TAIPEI, Taiwan (TheStreet) -- The first-ever visit by a ranking Beijing official to Taiwan, a democratic island that his government wants as its own someday, was supposed to move the two sides toward China's unification goal.
But when the minister of China's Taiwan Affairs Office traveled last week to the place he's in charge of, he made few strong statements, listening more than he talked. He kept clear of protesters until Friday night when one group splashed paint on his bodyguards.
"Seeing the spray of paint at the Zhang group, I think I underestimated the violence by individuals," says Leonard Chu, China a studies professor retired from National Chengchi University in Taipei.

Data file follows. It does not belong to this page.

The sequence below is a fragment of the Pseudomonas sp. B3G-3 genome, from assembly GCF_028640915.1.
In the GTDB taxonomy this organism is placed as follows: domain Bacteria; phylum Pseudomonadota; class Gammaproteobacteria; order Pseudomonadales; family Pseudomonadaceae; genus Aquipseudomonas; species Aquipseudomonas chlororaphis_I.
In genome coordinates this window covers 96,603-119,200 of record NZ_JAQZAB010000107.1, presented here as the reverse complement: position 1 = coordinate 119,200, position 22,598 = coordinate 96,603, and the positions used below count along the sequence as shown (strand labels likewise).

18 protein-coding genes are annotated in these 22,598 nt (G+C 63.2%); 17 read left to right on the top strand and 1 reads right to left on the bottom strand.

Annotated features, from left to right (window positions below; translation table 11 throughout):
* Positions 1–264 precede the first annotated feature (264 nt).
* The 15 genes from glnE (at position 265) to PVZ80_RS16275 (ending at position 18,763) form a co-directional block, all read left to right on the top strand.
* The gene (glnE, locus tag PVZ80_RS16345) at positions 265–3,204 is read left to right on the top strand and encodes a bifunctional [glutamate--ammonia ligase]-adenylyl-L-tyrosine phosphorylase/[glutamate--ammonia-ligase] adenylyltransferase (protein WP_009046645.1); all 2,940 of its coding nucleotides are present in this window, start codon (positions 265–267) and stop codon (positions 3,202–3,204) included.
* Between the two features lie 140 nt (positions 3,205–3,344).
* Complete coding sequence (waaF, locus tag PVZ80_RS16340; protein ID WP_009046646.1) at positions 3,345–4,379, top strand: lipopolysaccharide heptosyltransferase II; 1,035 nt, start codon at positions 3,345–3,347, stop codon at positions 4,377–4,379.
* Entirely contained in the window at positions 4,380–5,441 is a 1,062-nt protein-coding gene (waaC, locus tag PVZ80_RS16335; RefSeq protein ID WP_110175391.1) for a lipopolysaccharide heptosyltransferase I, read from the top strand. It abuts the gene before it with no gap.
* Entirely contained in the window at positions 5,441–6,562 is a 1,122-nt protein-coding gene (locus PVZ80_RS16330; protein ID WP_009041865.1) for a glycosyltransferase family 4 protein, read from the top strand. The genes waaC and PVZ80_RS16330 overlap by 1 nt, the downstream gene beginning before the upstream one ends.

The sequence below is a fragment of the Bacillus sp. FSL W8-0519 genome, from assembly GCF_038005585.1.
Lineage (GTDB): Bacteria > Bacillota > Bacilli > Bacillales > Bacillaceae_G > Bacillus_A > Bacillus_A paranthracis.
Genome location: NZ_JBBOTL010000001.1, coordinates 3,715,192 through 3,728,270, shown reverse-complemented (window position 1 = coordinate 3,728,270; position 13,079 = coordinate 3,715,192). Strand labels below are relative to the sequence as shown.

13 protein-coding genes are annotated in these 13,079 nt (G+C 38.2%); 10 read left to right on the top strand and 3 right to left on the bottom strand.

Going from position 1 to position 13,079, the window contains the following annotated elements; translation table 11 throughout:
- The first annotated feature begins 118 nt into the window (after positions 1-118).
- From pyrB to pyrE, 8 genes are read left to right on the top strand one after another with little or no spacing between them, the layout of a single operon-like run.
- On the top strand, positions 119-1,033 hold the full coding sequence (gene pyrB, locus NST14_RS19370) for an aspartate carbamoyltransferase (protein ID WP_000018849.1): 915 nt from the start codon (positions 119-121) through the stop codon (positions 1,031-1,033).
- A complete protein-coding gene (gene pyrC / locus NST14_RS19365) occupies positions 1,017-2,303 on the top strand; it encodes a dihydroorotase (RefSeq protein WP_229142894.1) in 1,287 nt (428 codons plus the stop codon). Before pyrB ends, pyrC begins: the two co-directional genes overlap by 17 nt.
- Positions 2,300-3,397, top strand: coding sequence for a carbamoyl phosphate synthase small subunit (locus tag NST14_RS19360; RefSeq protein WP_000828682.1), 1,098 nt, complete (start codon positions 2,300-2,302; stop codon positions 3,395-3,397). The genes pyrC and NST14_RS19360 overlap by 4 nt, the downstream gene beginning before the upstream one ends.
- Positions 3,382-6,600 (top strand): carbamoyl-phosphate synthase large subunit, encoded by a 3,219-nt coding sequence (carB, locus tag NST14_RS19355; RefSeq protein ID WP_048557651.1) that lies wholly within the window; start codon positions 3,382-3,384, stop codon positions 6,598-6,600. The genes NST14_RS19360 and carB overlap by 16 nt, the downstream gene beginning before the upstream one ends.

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Word around Taiwan is that Beijing sent the visitor, Zhang Zhijun, to analyze that contempt for China and leave a good impression rather than forge ahead with a new initiative to improve relations and then see it shellacked by fresh opposition.
Because hostility remains in Taiwan, Beijing's goal of peaceful unification with the self-ruled, ethnic Chinese island will extend past whatever its private timetable says and Chinese leaders are pragmatic enough to allow more time.
China's increased patience will bring no change to business, including multinationals active on both sides, but will delay new tie-ups that could make investment easier.
Taiwan's biggest banks such as Cathay Financial
and Mega International Commercial Bank
are in China but need more legal clearance to expand. Shippers such as FedEx
work both sides and would get more orders if two-way trade grew past $124 billion last year. China is Taiwan's top trading partner.